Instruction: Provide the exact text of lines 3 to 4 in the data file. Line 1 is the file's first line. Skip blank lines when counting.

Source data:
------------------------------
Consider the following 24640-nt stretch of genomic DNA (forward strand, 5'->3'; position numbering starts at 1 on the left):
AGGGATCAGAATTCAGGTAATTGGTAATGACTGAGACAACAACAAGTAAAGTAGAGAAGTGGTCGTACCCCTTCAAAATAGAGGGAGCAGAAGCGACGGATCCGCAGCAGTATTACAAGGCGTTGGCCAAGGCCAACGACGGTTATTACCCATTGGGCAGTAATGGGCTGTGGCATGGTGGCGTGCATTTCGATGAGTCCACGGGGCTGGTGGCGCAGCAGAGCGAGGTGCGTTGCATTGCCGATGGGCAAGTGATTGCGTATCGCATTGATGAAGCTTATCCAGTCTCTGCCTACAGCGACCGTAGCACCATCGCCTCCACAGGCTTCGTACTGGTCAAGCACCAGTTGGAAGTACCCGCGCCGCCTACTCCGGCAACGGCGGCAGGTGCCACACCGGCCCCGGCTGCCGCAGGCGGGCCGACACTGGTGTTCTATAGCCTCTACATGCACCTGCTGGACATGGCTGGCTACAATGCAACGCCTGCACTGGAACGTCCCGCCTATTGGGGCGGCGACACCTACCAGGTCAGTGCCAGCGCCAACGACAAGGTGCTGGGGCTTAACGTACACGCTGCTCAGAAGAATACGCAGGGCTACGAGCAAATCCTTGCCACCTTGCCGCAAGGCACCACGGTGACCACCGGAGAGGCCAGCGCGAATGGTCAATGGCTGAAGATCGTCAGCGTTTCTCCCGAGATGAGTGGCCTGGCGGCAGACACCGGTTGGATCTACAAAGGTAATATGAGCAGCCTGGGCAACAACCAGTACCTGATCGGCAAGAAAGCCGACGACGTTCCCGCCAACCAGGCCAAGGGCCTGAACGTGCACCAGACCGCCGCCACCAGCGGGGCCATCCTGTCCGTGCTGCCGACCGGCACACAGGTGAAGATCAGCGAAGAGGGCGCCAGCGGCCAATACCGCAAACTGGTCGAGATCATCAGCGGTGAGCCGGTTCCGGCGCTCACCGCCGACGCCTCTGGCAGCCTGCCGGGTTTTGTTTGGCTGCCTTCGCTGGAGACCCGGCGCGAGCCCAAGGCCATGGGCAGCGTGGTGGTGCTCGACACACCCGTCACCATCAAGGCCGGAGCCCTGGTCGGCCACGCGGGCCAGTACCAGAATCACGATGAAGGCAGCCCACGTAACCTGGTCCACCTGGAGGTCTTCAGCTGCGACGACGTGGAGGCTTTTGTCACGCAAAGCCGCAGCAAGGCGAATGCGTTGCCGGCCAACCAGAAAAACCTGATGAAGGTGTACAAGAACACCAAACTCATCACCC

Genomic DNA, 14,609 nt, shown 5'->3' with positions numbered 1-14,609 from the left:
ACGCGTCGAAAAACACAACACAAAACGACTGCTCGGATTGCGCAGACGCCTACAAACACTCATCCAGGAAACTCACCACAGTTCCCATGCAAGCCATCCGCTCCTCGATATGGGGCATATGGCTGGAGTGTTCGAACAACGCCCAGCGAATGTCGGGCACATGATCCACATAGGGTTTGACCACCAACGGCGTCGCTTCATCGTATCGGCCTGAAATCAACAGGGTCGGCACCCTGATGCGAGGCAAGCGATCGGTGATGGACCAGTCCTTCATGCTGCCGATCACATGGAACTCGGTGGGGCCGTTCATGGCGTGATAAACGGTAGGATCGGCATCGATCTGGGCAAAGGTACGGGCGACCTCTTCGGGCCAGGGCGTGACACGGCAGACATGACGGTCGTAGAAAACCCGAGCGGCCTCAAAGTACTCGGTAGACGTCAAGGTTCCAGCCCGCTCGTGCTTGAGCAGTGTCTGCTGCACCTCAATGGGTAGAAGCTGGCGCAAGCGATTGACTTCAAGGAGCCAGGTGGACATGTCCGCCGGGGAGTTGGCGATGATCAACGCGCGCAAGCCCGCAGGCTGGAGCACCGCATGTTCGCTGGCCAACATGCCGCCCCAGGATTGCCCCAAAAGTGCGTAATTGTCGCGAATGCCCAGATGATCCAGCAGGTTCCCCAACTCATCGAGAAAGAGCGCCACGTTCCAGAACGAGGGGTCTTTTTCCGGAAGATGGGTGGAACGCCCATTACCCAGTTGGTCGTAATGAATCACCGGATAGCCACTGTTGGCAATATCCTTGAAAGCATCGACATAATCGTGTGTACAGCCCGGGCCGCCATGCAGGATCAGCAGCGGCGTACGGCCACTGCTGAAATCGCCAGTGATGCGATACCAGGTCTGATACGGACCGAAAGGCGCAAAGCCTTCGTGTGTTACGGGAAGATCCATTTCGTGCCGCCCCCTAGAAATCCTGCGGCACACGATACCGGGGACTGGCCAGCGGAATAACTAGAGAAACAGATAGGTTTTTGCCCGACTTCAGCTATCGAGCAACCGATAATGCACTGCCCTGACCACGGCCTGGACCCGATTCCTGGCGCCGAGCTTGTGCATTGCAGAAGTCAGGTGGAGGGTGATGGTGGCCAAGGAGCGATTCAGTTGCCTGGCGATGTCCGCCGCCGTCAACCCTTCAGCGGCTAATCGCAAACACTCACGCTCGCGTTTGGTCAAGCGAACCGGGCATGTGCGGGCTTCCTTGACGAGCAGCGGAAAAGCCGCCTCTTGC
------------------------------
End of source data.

Genomic DNA, 14,609 nt, shown 5'->3' with positions numbered 1-14,609 from the left:
ACGCGTCGAAAAACACAACACAAAACGACTGCTCGGATTGCGCAGACGCCTACAAACACTCATCCAGGAAACTCACCACAGTTCCCATGCAAGCCATCCGCTCCTCGATATGGGGCATATGGCTGGAGTGTTCGAACAACGCCCAGCGAATGTCGGGCACATGATCCACATAGGGTTTGACCACCAACGGCGTCGCTTCATCGTATCGGCCTGAAATCAACAGGGTCGGCACCCTGATGCGAGGCAAGCGATCGGTGATGGACCAGTCCTTCATGCTGCCGATCACATGGAACTCGGTGGGGCCGTTCATGGCGTGATAAACGGTAGGATCGGCATCGATCTGGGCAAAGGTACGGGCGACCTCTTCGGGCCAGGGCGTGACACGGCAGACATGACGGTCGTAGAAAACCCGAGCGGCCTCAAAGTACTCGGTAGACGTCAAGGTTCCAGCCCGCTCGTGCTTGAGCAGTGTCTGCTGCACCTCAATGGGTAGAAGCTGGCGCAAGCGATTGACTTCAAGGAGCCAGGTGGACATGTCCGCCGGGGAGTTGGCGATGATCAACGCGCGCAAGCCCGCAGGCTGGAGCACCGCATGTTCGCTGGCCAACATGCCGCCCCAGGATTGCCCCAAAAGTGCGTAATTGTCGCGAATGCCCAGATGATCCAGCAGGTTCCCCAACTCATCGAGAAAGAGCGCCACGTTCCAGAACGAGGGGTCTTTTTCCGGAAGATGGGTGGAACGCCCATTACCCAGTTGGTCGTAATGAATCACCGGATAGCCACTGTTGGCAATATCCTTGAAAGCATCGACATAATCGTGTGTACAGCCCGGGCCGCCATGCAGGATCAGCAGCGGCGTACGGCCACTGCTGAAATCGCCAGTGATGCGATACCAGGTCTGATACGGACCGAAAGGCGCAAAGCCTTCGTGTGTTACGGGAAGATCCATTTCGTGCCGCCCCCTAGAAATCCTGCGGCACACGATACCGGGGACTGGCCAGCGGAATAACTAGAGAAACAGATAGGTTTTTGCCCGACTTCAGCTATCGAGCAACCGATAATGCACTGCCCTGACCACGGCCTGGACCCGATTCCTGGCGCCGAGCTTGTGCATTGCAGAAGTCAGGTGGAGGGTGATGGTGGCCAAGGAGCGATTCAGTTGCCTGGCGATGTCCGCCGCCGTCAACCCTTCAGCGGCTAATCGCAAACACTCACGCTCGCGTTTGGTCAAGCGAACCGGGCATGTGCGGGCTTCCTTGACGAGCAGCGGAAAAGCCGCCTCTTGC